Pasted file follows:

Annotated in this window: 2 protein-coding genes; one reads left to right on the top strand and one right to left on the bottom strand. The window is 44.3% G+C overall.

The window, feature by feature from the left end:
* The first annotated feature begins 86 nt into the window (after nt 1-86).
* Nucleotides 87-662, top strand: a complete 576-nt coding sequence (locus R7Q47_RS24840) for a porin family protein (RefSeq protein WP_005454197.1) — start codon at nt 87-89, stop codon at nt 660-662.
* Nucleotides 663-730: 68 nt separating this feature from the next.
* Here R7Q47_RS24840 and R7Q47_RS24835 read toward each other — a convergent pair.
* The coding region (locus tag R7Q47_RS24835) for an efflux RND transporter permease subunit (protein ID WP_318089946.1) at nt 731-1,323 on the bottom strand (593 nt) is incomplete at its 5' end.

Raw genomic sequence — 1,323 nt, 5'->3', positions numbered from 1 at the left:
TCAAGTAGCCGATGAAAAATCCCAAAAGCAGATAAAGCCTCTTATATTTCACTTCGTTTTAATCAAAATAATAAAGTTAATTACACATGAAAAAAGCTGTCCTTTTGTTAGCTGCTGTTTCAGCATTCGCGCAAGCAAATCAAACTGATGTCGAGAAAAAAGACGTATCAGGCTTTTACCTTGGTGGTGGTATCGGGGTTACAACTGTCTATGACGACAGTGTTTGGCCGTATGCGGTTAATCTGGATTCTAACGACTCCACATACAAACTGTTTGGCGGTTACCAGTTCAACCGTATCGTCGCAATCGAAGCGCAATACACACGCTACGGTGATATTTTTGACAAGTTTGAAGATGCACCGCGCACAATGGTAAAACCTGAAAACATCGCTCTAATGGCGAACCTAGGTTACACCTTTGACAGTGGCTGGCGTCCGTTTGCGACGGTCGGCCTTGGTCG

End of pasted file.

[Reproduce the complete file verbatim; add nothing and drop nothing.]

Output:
Annotated in this window: 2 protein-coding genes; one reads left to right on the top strand and one right to left on the bottom strand. The window is 44.3% G+C overall.

The window, feature by feature from the left end:
* The first annotated feature begins 86 nt into the window (after nt 1-86).
* Nucleotides 87-662, top strand: a complete 576-nt coding sequence (locus R7Q47_RS24840) for a porin family protein (RefSeq protein WP_005454197.1) — start codon at nt 87-89, stop codon at nt 660-662.
* Nucleotides 663-730: 68 nt separating this feature from the next.
* Here R7Q47_RS24840 and R7Q47_RS24835 read toward each other — a convergent pair.
* The coding region (locus tag R7Q47_RS24835) for an efflux RND transporter permease subunit (protein ID WP_318089946.1) at nt 731-1,323 on the bottom strand (593 nt) is incomplete at its 5' end.

Raw genomic sequence — 1,323 nt, 5'->3', positions numbered from 1 at the left:
TCAAGTAGCCGATGAAAAATCCCAAAAGCAGATAAAGCCTCTTATATTTCACTTCGTTTTAATCAAAATAATAAAGTTAATTACACATGAAAAAAGCTGTCCTTTTGTTAGCTGCTGTTTCAGCATTCGCGCAAGCAAATCAAACTGATGTCGAGAAAAAAGACGTATCAGGCTTTTACCTTGGTGGTGGTATCGGGGTTACAACTGTCTATGACGACAGTGTTTGGCCGTATGCGGTTAATCTGGATTCTAACGACTCCACATACAAACTGTTTGGCGGTTACCAGTTCAACCGTATCGTCGCAATCGAAGCGCAATACACACGCTACGGTGATATTTTTGACAAGTTTGAAGATGCACCGCGCACAATGGTAAAACCTGAAAACATCGCTCTAATGGCGAACCTAGGTTACACCTTTGACAGTGGCTGGCGTCCGTTTGCGACGGTCGGCCTTGGTCG